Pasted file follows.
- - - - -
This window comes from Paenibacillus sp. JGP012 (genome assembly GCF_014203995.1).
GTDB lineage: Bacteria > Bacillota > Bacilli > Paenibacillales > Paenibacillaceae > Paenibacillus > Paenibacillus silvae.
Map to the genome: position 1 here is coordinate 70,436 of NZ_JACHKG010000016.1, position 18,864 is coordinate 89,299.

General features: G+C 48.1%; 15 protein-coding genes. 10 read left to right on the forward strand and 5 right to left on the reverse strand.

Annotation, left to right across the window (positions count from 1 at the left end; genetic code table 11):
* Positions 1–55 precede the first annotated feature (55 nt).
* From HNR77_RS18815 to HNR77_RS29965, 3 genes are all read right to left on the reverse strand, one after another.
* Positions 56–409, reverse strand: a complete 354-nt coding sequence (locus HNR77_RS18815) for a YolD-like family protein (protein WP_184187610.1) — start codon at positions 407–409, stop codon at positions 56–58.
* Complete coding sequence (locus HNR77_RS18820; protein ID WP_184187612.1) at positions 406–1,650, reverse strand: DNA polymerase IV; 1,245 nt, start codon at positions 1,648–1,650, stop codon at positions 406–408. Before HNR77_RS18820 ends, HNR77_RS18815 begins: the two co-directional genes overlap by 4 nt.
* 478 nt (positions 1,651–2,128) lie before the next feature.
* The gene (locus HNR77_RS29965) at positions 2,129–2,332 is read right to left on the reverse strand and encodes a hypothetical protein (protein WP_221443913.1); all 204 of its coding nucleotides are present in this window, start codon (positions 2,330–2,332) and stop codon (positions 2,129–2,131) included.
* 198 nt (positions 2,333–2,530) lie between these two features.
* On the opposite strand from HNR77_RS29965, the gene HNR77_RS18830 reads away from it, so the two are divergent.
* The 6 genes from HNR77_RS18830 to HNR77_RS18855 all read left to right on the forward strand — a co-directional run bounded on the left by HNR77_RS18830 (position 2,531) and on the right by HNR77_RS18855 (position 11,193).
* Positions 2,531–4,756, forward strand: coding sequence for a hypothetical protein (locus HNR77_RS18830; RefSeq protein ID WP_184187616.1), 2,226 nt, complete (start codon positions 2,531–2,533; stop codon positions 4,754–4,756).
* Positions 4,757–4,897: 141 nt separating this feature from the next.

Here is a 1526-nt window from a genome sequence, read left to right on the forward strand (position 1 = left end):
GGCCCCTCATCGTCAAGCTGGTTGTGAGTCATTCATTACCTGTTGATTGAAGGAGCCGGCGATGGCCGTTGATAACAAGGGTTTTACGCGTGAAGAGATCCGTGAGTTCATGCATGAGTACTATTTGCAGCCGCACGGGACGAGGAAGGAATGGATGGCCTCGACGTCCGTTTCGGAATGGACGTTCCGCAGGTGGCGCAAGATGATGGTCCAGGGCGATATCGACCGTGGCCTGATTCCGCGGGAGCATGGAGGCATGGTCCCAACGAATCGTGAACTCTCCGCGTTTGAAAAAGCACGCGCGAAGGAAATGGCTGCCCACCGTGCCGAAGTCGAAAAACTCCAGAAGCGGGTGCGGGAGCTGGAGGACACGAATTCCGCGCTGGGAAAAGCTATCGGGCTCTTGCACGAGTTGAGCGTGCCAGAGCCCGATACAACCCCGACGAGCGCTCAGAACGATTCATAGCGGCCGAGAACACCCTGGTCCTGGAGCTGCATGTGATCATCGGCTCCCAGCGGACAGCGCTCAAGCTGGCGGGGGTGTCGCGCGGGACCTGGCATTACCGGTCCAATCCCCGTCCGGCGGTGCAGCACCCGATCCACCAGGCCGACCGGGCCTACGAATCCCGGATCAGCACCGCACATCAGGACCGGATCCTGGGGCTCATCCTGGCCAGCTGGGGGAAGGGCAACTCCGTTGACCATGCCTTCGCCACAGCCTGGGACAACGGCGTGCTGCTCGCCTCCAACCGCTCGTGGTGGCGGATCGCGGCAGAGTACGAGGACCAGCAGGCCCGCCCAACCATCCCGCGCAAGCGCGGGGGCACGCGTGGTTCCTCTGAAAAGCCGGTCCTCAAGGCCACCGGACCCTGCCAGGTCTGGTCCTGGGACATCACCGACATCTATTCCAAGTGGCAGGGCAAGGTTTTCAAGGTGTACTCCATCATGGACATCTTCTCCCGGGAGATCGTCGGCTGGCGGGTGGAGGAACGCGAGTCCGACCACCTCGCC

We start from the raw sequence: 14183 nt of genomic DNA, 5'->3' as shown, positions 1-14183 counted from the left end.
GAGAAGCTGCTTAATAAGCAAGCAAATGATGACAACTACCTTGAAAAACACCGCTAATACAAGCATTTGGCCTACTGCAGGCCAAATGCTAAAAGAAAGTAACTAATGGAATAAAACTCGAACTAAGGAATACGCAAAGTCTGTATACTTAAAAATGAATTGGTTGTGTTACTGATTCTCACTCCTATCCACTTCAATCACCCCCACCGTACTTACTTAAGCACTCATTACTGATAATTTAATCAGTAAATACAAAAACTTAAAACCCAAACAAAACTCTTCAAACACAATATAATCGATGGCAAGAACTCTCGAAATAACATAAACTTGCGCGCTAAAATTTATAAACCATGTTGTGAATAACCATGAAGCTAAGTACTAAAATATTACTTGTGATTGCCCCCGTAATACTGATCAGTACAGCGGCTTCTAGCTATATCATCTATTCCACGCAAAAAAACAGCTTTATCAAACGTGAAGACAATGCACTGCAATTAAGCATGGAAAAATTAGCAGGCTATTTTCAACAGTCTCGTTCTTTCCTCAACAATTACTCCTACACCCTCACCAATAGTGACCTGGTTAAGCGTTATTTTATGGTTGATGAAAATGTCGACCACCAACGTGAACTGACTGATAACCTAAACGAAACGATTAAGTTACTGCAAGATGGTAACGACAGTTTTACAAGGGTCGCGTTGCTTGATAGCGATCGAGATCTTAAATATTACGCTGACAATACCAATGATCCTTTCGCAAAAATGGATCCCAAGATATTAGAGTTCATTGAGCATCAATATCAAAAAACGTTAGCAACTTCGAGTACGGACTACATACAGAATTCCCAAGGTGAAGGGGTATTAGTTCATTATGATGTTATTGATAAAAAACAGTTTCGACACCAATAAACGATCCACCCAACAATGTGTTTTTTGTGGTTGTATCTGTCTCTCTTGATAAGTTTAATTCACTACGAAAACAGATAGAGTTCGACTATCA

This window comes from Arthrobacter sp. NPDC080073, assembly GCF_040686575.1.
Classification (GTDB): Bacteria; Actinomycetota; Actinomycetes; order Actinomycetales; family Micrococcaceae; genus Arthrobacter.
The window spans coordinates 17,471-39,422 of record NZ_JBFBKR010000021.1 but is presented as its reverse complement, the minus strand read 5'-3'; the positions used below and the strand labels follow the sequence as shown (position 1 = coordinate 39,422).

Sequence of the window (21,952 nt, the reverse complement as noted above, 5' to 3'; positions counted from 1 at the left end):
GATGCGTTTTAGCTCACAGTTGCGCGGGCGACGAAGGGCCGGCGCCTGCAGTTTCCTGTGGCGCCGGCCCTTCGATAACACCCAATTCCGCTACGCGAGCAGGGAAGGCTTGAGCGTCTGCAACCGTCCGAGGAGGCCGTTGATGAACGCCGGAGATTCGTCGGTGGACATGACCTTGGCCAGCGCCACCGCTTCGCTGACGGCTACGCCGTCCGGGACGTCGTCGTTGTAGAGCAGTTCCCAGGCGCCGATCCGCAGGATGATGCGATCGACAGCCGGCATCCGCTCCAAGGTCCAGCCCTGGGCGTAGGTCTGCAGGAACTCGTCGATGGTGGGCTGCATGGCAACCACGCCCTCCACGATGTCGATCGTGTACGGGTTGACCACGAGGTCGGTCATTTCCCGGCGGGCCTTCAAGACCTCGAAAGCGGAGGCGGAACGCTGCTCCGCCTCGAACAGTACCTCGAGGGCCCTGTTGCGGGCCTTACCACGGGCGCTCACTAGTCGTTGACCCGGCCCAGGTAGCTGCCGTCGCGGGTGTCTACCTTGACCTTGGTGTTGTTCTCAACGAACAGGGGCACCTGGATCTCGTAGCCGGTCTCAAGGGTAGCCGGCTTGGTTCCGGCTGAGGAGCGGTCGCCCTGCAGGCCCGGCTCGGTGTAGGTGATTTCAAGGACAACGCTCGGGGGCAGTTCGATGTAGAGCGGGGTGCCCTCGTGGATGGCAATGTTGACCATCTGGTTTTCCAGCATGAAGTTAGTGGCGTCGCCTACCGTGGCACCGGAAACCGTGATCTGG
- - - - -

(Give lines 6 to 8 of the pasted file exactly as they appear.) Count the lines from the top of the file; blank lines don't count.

* Positions 1–55 precede the first annotated feature (55 nt).
* From HNR77_RS18815 to HNR77_RS29965, 3 genes are all read right to left on the reverse strand, one after another.
* Positions 56–409, reverse strand: a complete 354-nt coding sequence (locus HNR77_RS18815) for a YolD-like family protein (protein WP_184187610.1) — start codon at positions 407–409, stop codon at positions 56–58.